Good stuff. But how?
“This will be carried out by a special all-party parliamentary committee, which will bring recommendations to Parliament on the way forward, to allow for action before the succeeding federal election. Within 18 months of forming government, we will bring forward legislation to enact electoral reform.”
How reassuring. Trudeau’s “consultation” process—like Elizabeth May’s—would be carried out by a special “non-partisan” parliamentary committee of partisans. Not by judges or by some other independent body.
Why put the task to an independent body, like a Citizen’s Assembly, as in British Columbia and Ontario, or to some other independent commission, like the ones employed in PEI and New Brunswick?
Better to just ask our elected foxes to redesign our collective chicken coop.
Better to have the parties’ hand-picked minions study the alternatives, prove we were consulted and recommend the “right” course to Parliament, for its wise men and women to decide on our behalf.
Anyway, it is best not to risk being told directly by Canadians that the politicians’ recommended model for electing themselves and their parties is less preferable to the status quo. We all know too well how that worked out in Ontario, British Columbia, and PEI.
In each case, when given a choice and armed with ballots to make their mark for any “better” electoral system recommended by various independent processes, Canadians have emphatically said “no thanks.”
Oh, Canada. Trudeau, Mulcair, and May know us better than we know ourselves.
They have seen the true enemy of a “truer” democracy and they believe that it is us, the people of Canada.
We cannot be trusted to democratically embrace the electoral changes we really need, as determined by our intellectual betters. Rather, the best way to make our vote really count is to elect a new government that vows to deny us a vote on how our future votes will count in Canada’s electoral system.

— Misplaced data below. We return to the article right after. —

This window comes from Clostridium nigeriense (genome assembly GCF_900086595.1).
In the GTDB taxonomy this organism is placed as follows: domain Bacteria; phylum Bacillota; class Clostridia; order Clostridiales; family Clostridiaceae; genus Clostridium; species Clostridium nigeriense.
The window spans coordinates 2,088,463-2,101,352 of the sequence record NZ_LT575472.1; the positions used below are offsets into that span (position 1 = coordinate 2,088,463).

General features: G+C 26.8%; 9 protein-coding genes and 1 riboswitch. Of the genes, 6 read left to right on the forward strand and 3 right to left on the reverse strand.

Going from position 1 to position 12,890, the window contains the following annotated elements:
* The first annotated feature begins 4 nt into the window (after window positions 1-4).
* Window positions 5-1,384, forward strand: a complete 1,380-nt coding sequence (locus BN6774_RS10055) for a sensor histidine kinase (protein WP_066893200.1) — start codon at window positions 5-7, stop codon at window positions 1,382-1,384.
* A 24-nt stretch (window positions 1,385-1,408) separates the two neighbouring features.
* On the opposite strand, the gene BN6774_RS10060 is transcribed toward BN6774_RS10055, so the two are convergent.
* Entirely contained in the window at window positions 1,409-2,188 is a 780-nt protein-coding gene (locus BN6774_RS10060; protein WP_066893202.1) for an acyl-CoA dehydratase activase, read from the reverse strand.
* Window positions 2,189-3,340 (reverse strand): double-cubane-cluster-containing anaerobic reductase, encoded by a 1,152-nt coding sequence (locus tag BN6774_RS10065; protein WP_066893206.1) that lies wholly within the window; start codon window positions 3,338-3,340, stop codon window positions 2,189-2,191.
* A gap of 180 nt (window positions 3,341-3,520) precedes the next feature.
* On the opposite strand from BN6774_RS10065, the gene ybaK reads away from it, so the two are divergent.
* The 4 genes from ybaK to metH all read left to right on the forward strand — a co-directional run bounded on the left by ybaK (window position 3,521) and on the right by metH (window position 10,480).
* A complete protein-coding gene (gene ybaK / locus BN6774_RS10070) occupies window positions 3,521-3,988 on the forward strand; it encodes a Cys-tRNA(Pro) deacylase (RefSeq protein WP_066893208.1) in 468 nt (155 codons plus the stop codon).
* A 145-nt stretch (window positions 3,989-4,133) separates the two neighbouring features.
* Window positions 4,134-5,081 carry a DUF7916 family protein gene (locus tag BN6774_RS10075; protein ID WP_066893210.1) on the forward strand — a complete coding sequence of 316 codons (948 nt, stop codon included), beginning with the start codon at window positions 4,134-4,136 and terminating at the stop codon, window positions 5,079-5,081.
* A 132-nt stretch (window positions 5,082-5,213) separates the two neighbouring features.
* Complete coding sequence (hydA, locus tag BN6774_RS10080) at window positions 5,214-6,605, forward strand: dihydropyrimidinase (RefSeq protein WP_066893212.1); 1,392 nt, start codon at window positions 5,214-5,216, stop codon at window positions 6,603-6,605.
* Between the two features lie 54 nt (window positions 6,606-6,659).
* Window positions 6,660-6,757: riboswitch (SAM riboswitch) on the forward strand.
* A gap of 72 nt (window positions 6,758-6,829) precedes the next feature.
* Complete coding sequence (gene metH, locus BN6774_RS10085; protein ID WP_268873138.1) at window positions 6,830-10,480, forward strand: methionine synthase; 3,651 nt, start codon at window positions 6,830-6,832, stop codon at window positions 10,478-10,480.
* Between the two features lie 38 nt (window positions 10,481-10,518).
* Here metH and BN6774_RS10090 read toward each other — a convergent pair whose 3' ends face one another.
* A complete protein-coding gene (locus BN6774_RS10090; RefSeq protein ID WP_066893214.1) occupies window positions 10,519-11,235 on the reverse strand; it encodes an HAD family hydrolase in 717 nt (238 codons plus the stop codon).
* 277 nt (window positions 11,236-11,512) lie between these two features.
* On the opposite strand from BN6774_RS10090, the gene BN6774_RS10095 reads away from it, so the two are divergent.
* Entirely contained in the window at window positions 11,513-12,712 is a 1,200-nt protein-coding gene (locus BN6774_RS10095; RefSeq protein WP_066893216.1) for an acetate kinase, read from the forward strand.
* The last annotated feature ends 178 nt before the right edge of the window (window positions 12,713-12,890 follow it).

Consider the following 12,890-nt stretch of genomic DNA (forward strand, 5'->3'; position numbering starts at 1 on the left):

Welcome to young Trudeau’s new Just Society: it will just not trust you enough to vote for your voting system.
Welcome to the Brave New World: one that promises to better represent our aims and interests through a supposedly fairer voting system that is predicated on the fear that we might reject it, if given the chance to vote.
Happy Canada Day.
The Dalai Lama once wisely observed, “Remember that not getting what you want is sometimes a wonderful stroke of luck.”
To that end, all voters would be well advised to consider the desired endgame of electoral reform and the best means to achieve it. And all political parties would do Canadians a service if they trusted us enough to let us vote on any proposed change in our electoral system.
We will not enhance democracy by subverting that most fundamental democratic right. We will not strengthen the legitimacy of our election choices by denying voters a chance to choose a new electoral system that will determine how their votes count and apply.
Trudeau, Mulcair, and May may be right that our electoral system should be reformed to make Parliament more broadly representative of each party’s level of popular support and to produce governments that are formed with a “fairer” show of majority support.
But the way they hope to advance that end in their mutual partisan interests is itself hopelessly distorted in its backwards view of “responsible government.” It is wrong for Canada and should be corrected, so that more of us might have cause to celebrate and support their vision for change.